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Wait, which insurance pays for my car accident in Kentucky?

Two hands folded over car insurance policy documents on a clipboard

Know your rights and options after a car crash

Getting into a car accident leaves you dazed and confused to begin with. Dealing with the insurance company can make it even worse.

Kentucky's car insurance system is complex, and figuring out how to get compensation for your car accident is tricky. Of course, the insurance company will take advantage of that confusion to find ways to reduce or deny your claim — after all, that's how they make their money.

We deal with the car insurance system in Kentucky every day. Here's what you need to know.

Kentucky is a "choice no-fault" state

Most U.S. states use a fault-based system for car insurance, but there are a dozen states (as of this writing) that use no-fault insurance systems of one sort or another.

Kentucky is unusual even among no-fault states, though, because it allows motorists to opt out of the no-fault system, making it effectively an "optional no-fault" or "choice no-fault" system. (The other "choice no-fault" states are New Jersey and Pennsylvania.)

How no-fault insurance works in Kentucky

By default, when you buy car insurance in Kentucky, the policy includes mandatory no-fault insurance known as personal injury protection (PIP), of at least $10,000, with the option to purchase more.

PIP pays for your medical expenses, lost wages, and some other out-of-pocket costs related to your accident, regardless of who caused it. You access these benefits by filing a claim with your own insurance company, called a first-party claim.

Whether your injuries are covered by your own PIP insurance or someone else's depends on the circumstances:

  • If you are injured in an accident while you are in your own vehicle, your PIP insurance applies.
  • If you are injured as a passenger in someone else's vehicle, their PIP insurance applies first, but you are covered by your own insurance if that vehicle is uninsured. You may also be covered by the insurance policy for another vehicle involved in the accident.
  • If you were hit by a car as a pedestrian or cyclist, the PIP insurance for the vehicle that hit you applies first, but you are covered by your own insurance if that vehicle is uninsured.
  • If there is no policy available — for instance, if you are a pedestrian hit by an uninsured vehicle and you don't own a car yourself — then you can get PIP coverage through the Kentucky Assigned Claims Plan.

The no-fault system limits your ability to pursue compensation for your injuries from the other driver, which would include damages in excess of your PIP benefits as well as costs not covered by PIP at all (such as pain and suffering). However, an exception applies if your injuries are sufficiently severe to cross the no-fault threshold:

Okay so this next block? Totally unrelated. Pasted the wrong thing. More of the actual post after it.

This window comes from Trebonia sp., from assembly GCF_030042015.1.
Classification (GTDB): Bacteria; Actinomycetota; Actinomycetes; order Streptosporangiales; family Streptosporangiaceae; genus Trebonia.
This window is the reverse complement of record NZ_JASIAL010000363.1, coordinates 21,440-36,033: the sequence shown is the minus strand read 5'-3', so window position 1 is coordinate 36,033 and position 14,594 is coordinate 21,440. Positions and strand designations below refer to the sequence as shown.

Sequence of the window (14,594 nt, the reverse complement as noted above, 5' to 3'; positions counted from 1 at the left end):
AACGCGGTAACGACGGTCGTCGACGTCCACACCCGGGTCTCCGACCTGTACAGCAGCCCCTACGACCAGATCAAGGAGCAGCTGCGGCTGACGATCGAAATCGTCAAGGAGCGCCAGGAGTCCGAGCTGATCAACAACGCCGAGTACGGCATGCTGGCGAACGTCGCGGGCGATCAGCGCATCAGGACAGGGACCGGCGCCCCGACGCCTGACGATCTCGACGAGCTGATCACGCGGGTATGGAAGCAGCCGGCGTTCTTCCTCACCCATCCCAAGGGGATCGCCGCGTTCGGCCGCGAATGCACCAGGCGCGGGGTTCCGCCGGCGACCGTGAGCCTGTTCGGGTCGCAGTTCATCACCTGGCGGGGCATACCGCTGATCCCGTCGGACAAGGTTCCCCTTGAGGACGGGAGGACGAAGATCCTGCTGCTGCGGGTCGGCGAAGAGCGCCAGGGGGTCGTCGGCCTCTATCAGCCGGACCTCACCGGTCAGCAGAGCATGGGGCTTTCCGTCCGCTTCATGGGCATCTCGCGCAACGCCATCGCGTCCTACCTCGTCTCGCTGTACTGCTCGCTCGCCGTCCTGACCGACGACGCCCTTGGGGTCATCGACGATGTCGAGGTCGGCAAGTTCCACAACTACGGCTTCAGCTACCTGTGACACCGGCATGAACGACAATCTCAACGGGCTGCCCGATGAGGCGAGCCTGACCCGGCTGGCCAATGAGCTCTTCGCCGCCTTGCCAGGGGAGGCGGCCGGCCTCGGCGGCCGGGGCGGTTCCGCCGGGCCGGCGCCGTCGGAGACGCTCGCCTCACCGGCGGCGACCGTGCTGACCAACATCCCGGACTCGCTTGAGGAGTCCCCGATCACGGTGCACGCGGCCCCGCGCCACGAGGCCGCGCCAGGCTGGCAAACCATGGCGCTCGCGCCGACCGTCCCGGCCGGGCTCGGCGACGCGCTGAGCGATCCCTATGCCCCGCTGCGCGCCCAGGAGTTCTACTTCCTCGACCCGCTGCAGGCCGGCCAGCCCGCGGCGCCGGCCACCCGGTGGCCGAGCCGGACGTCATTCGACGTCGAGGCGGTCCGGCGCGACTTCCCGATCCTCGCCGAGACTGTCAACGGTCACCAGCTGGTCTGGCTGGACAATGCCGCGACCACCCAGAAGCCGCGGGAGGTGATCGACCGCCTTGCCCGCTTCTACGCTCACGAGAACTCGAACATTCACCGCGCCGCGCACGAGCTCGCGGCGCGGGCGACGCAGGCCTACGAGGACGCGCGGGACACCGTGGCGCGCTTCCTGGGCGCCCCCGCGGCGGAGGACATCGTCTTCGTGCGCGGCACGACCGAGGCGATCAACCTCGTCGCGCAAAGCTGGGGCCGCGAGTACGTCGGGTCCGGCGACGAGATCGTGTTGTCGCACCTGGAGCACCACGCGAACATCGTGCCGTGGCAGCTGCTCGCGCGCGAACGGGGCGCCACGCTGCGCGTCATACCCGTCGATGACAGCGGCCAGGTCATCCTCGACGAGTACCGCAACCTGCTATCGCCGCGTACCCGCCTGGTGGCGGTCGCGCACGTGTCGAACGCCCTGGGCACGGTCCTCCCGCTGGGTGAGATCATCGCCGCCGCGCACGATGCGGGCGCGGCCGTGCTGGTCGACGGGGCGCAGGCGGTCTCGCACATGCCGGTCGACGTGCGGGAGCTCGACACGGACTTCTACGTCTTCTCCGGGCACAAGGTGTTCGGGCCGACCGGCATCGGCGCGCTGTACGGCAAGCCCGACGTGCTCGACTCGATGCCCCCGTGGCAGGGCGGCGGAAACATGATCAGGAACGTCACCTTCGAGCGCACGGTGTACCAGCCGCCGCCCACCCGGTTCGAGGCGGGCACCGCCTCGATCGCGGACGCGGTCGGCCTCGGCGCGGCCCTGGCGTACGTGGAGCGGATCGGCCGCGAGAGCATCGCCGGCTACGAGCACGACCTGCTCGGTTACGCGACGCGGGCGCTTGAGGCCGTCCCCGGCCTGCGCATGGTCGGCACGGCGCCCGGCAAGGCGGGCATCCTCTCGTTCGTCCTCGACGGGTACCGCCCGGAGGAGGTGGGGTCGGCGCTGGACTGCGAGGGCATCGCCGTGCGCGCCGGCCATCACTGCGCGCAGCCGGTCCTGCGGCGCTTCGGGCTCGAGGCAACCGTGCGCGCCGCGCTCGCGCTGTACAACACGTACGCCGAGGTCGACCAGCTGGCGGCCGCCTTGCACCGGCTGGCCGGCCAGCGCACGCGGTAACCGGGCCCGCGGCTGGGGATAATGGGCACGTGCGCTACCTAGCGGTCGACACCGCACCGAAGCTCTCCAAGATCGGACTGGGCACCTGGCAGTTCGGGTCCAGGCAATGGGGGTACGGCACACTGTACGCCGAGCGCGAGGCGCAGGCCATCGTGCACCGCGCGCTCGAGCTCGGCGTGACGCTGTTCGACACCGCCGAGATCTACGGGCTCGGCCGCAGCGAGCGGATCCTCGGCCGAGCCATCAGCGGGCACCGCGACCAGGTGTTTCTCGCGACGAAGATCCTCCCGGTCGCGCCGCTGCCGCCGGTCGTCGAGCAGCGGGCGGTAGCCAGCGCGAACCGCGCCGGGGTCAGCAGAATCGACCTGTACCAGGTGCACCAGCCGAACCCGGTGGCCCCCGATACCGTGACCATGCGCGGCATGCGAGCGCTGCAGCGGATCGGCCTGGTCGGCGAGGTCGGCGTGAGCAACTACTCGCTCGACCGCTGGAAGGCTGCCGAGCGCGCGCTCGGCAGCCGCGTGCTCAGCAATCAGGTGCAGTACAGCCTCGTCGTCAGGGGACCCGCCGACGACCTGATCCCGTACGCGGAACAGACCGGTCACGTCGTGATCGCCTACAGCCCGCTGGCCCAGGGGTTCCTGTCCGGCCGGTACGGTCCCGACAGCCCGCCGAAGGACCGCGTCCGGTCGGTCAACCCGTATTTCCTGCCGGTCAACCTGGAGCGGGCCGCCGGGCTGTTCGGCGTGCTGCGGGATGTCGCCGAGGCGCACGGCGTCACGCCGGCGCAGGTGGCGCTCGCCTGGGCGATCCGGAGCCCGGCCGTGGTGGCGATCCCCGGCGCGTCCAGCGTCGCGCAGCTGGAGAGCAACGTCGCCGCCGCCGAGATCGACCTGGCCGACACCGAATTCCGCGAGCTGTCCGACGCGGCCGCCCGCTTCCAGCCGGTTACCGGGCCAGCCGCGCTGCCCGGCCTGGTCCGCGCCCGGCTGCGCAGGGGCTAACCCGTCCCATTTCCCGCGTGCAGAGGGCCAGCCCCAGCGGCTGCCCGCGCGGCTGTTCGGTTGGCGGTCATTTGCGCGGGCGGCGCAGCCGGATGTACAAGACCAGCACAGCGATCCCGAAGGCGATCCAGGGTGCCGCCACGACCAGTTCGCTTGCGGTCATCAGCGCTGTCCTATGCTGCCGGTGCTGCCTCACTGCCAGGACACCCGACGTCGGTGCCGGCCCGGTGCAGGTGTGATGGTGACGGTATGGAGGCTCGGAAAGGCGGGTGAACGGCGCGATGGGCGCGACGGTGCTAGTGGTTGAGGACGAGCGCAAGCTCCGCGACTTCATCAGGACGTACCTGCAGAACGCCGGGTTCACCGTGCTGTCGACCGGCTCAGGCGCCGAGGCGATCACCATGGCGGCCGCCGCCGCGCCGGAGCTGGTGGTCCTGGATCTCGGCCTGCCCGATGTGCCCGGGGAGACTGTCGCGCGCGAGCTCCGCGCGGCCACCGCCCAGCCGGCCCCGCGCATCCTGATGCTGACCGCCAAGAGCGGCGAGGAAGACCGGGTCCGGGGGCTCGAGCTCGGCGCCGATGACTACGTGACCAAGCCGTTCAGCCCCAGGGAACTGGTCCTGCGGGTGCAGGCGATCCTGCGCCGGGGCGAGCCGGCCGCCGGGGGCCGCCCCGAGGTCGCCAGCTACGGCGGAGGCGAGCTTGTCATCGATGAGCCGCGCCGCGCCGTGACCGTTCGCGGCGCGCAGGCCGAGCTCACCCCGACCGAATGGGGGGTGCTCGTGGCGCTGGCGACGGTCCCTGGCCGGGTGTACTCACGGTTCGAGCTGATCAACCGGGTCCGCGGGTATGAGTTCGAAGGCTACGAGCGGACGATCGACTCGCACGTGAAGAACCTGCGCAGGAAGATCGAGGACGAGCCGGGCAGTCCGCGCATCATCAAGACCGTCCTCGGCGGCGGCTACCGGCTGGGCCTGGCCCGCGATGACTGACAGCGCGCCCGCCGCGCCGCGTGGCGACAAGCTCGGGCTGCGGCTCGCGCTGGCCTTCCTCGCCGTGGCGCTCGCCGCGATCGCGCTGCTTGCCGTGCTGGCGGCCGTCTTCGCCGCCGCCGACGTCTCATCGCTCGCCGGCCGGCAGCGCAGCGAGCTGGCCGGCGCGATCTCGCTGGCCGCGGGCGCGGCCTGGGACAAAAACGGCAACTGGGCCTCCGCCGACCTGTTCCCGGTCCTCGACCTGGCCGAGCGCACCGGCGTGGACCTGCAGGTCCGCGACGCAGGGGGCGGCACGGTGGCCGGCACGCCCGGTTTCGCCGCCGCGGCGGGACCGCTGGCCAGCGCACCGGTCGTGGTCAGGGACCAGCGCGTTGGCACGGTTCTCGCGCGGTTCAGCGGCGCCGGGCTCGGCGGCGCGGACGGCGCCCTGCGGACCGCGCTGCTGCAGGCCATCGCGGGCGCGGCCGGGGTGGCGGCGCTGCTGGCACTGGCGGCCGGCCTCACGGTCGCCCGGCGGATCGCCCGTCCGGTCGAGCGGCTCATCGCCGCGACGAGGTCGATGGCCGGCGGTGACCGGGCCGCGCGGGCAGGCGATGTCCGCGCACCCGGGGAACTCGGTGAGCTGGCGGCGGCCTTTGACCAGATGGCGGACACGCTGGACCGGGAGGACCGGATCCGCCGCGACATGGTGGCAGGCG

• Permanent disfigurement
  • Fracture of a weight-bearing bone
  • Compound, compressed, or displaced fracture of any bone
  • Any permanent injury
  • Any permanent loss of a body function
  • Any injury or combination of injuries requiring over $1,000 in medical bills

Note that the no-fault system only applies to compensation for injuries; you can always file a third-party claim for property damage, such as damage to your vehicle.

What happens if you opt out of no-fault insurance?

If you opt out of no-fault insurance (which must be done in writing), then you retain the right to file a claim with the at-fault driver's insurance company (a third-party claim) or a personal injury lawsuit to get compensation for your injuries, regardless of the severity.

On the other hand, you no longer have the mandatory $10,000 in PIP benefits for yourself and your dependent family members (note that your spouse's choice to opt out is separate from yours).

You still have to pay for "guest PIP," which covers non-family passengers in your car as well as pedestrians hit by your car. In addition, if you opt out of no-fault, you must take a $1,000 deductible on your policy.

Whether you should opt out of no-fault coverage is up to you, but we don't recommend it. Opting out of no-fault may save you a little bit on your premiums, but you also lose potentially thousands of dollars in coverage in the event of an accident.

The restriction on your right to sue is usually not a big deal: almost any accident that causes significant damages is going to cause over $1,000 in medical bills or be covered under one of the other no-fault exceptions anyway.

In short, situations in which opting out would actually work to your advantage are quite rare, and situations in which opting out could hurt you financially are much more common.

An experienced Kentucky attorney can protect your rights from the insurance company

Again, navigating the insurance system in Kentucky can be difficult, especially if there is a dispute regarding which insurance company has to pay and which coverage applies.

In a free consultation, we can review your insurance policy documents and determine whether the insurance company followed the law when you bought your policy.

For instance, if they are claiming you opted out of PIP benefits, we'll ask to see the documentation that you did so in writing as required by Kentucky law. We are adept at working through the insurance situation and finding your path to the compensation you need.

If you've been hurt in a car accident in Louisville or anywhere in Kentucky, don't go up against the insurance company alone.

Get a lawyer on your side as early in the process as possible. Contact the Whaley Law Firm today.

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